5G And The Power Challenge Mobile And IoT Device Manufacturers Will Face

5G Forces A Choice: Mobility Or Functionality

Cellular connectivity often has a higher power draw than Wi-Fi or Bluetooth.Science says that 5G will only increase that device power draw in order to provide for the added speed and bandwidth. We’ve seen this power increase in the PC market for years: faster processors, or even higher clock rates of the same processors, means higher power consumption. But that also means consumers and OEMs will be forced to make an unsavory choice. They’ll either need more frequent device battery changes and charges in order to stay mobile or be stationary and wired into an outlet to use their new power-hungry 5G devices with full functionality (like streaming HD video).

A Few Approaches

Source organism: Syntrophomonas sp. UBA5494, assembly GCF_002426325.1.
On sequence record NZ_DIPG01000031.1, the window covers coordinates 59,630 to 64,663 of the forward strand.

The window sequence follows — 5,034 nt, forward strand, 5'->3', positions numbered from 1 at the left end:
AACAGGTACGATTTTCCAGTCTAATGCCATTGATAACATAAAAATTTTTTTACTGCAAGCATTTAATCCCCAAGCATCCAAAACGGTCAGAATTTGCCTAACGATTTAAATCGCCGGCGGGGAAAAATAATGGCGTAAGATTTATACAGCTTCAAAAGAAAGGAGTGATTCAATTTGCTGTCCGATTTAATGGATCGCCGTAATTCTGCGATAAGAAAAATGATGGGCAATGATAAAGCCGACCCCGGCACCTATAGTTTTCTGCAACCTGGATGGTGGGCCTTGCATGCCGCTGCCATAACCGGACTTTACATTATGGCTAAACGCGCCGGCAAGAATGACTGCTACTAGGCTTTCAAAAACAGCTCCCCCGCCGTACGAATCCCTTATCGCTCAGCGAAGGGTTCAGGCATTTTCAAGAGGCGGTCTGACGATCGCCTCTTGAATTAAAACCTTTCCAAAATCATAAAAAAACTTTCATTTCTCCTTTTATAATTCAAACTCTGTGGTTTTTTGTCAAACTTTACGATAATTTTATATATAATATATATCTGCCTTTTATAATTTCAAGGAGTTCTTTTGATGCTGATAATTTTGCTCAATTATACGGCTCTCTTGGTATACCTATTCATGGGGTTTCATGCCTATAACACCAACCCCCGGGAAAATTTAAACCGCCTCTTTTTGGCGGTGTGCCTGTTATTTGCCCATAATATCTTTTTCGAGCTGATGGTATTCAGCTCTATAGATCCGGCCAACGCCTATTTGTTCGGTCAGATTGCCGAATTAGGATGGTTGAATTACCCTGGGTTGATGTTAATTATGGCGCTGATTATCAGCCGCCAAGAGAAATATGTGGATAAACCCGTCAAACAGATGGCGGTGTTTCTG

Currently, it seems that manufacturers are preparing to address the power problem that 5G presents by outfitting devices such as phones, internet of things (IoT) sensors and security cameras with larger batteries but eliminating power-hungry features.

For example, the Samsung Galaxy S10 5G-ready model appears to have a much higher power consumption rate than the 4G model (based on battery size and mAh per hour of usage time comparison). Many have questioned the power consumption efficiency of 5G versus 4G devices.

The truth is that this approach may not work long term. It will be a constant cat and mouse game between connectivity evolution from network providers and power and function capabilities from manufacturers. Moreover, this approach could stunt innovation — because manufacturers are so concentrated on providing devices with adequate power consumption to keep pace with network operational speeds instead of developing cutting-edge features.

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